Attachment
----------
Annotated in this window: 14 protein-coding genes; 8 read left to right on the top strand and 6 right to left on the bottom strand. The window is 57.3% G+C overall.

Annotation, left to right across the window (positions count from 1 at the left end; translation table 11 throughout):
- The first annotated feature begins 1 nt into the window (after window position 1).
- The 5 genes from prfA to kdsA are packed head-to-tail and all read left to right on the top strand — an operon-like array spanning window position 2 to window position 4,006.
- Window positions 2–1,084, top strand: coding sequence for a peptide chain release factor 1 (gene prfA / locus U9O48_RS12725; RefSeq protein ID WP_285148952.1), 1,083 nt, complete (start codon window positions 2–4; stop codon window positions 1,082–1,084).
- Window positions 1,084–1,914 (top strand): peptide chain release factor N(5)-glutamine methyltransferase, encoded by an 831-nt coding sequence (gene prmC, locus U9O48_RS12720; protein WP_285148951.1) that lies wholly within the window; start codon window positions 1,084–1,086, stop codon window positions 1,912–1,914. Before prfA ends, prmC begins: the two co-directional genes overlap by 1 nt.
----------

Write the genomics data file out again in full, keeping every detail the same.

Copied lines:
Annotated in this window: 14 protein-coding genes; 8 read left to right on the top strand and 6 right to left on the bottom strand. The window is 57.3% G+C overall.

Annotation, left to right across the window (positions count from 1 at the left end; translation table 11 throughout):
- The first annotated feature begins 1 nt into the window (after window position 1).
- The 5 genes from prfA to kdsA are packed head-to-tail and all read left to right on the top strand — an operon-like array spanning window position 2 to window position 4,006.
- Window positions 2–1,084, top strand: coding sequence for a peptide chain release factor 1 (gene prfA / locus U9O48_RS12725; RefSeq protein ID WP_285148952.1), 1,083 nt, complete (start codon window positions 2–4; stop codon window positions 1,082–1,084).
- Window positions 1,084–1,914 (top strand): peptide chain release factor N(5)-glutamine methyltransferase, encoded by an 831-nt coding sequence (gene prmC, locus U9O48_RS12720; protein WP_285148951.1) that lies wholly within the window; start codon window positions 1,084–1,086, stop codon window positions 1,912–1,914. Before prfA ends, prmC begins: the two co-directional genes overlap by 1 nt.